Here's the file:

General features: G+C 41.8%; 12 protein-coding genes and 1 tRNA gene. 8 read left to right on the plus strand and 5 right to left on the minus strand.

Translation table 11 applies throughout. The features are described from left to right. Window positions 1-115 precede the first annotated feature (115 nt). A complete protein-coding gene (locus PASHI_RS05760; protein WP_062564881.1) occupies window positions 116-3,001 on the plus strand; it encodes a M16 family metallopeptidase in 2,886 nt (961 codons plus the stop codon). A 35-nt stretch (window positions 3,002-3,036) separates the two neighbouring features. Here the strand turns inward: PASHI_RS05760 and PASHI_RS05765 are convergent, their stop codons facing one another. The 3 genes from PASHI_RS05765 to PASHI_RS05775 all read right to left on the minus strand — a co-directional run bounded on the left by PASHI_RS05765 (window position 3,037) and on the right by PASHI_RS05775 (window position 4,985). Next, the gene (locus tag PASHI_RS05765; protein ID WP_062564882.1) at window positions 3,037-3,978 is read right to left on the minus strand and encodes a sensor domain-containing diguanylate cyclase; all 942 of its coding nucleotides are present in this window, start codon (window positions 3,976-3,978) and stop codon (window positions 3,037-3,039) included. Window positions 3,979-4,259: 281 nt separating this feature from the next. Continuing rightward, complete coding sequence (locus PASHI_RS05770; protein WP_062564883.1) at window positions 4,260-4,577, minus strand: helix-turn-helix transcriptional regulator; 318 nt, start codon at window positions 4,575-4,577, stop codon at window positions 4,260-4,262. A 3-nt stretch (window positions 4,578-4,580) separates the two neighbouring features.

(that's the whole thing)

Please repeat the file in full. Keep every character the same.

General features: G+C 41.8%; 12 protein-coding genes and 1 tRNA gene. 8 read left to right on the plus strand and 5 right to left on the minus strand.

Translation table 11 applies throughout. The features are described from left to right. Window positions 1-115 precede the first annotated feature (115 nt). A complete protein-coding gene (locus PASHI_RS05760; protein WP_062564881.1) occupies window positions 116-3,001 on the plus strand; it encodes a M16 family metallopeptidase in 2,886 nt (961 codons plus the stop codon). A 35-nt stretch (window positions 3,002-3,036) separates the two neighbouring features. Here the strand turns inward: PASHI_RS05760 and PASHI_RS05765 are convergent, their stop codons facing one another. The 3 genes from PASHI_RS05765 to PASHI_RS05775 all read right to left on the minus strand — a co-directional run bounded on the left by PASHI_RS05765 (window position 3,037) and on the right by PASHI_RS05775 (window position 4,985). Next, the gene (locus tag PASHI_RS05765; protein ID WP_062564882.1) at window positions 3,037-3,978 is read right to left on the minus strand and encodes a sensor domain-containing diguanylate cyclase; all 942 of its coding nucleotides are present in this window, start codon (window positions 3,976-3,978) and stop codon (window positions 3,037-3,039) included. Window positions 3,979-4,259: 281 nt separating this feature from the next. Continuing rightward, complete coding sequence (locus PASHI_RS05770; protein WP_062564883.1) at window positions 4,260-4,577, minus strand: helix-turn-helix transcriptional regulator; 318 nt, start codon at window positions 4,575-4,577, stop codon at window positions 4,260-4,262. A 3-nt stretch (window positions 4,578-4,580) separates the two neighbouring features.